Escape Plan review

The unlikely resurgence of ‘80s action gods Sylvester Stallone and Arnold Schwarzenegger continues in this fun nugget of neo-exploitation nonsense.

Stallone takes top billing as Ray Breslin, a specialist in prison escapes who makes an odd living from busting out of the most secure facilities in the world, then telling their owners where they went wrong. The opening demonstration of this convinces us more that he’s the luckiest man in the world, rather than the most ingenious... but no matter. It’s a fun set-piece, and Stallone is on rather more subtle form here than he has been recently.

The meat of the movie, however, comes when Breslin is hired by shady intelligence types to test out a new private prison designed to hold the worst of the worst. But – who’d have guessed it? – all is not as it seems.

With his special tracking device removed, Breslin has no idea where he is. Not only that, his new superprison is of a different order to the jails he’s used to, and the bastard warden (Vinnie Jones...) has a habit of punishing any backchat with a trip to what’s essentially a biscuit tin with a heat lamp inside it.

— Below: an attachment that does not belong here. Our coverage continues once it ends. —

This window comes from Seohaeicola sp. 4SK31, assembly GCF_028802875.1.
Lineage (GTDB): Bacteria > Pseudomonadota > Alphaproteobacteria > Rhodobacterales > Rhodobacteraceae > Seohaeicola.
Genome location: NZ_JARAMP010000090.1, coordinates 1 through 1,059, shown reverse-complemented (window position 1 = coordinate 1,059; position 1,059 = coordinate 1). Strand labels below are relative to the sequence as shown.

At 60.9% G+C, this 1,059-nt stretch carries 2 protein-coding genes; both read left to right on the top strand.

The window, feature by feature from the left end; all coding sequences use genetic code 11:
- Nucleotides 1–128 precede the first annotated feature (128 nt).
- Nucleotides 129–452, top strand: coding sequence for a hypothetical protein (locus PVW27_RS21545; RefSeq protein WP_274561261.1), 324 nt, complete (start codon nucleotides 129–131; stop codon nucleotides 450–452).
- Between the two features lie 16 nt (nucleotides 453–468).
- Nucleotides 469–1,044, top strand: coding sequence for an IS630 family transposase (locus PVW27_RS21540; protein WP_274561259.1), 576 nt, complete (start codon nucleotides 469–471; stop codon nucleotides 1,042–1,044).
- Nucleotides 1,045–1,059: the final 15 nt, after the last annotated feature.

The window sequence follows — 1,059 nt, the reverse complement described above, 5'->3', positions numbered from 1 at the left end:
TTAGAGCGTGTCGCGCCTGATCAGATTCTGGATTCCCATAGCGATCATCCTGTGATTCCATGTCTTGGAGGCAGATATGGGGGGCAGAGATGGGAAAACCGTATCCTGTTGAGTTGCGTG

Grim times for Sly, then, but all’s not lost – his wonderfully named new pal Swan Rottmayer (Schwarzenegger) is oddly happy to help, usually through enthusiastically phoney-ish fights where he accuses Stallone of fighting like a vegetarian. Yes, we’re firmly in post- Expendables territory, targeting the "Arnie! Legend!” crowd.

Happily, Escape Plan is as relatively uncynical as these flicks get. Directed by Swede Mikael Håfström (bouncing back after 2011 Anthony Hopkins horror show The Rite ), it’s just as ridiculous as the idea that an Austrian bodybuilder can become one of the world's biggest movie stars, and just as likeable. Jim Caviezel is on unexpected bad-guy duty, and his softly spoken intellectualism plays well against the meaty lead pair.

Stallone and Schwarzenegger have palpable chemistry on screen (drawing from decades of experience in parallel careers), and we’re treated to a few unexpected pleasures – including Arnie speaking German. It’s a proper treat, where the heavy accent we’re all used to suddenly sounds completely natural in its mother tongue. Who’d have thought a popcorn prison flick in 2013 would let us see him anew?


A highly enjoyable slice of in-one-eye, out-the-other nonsense. It may coast on the charisma of its leads at times, and it’s hardly deep, but there’s a Friday night to be had.



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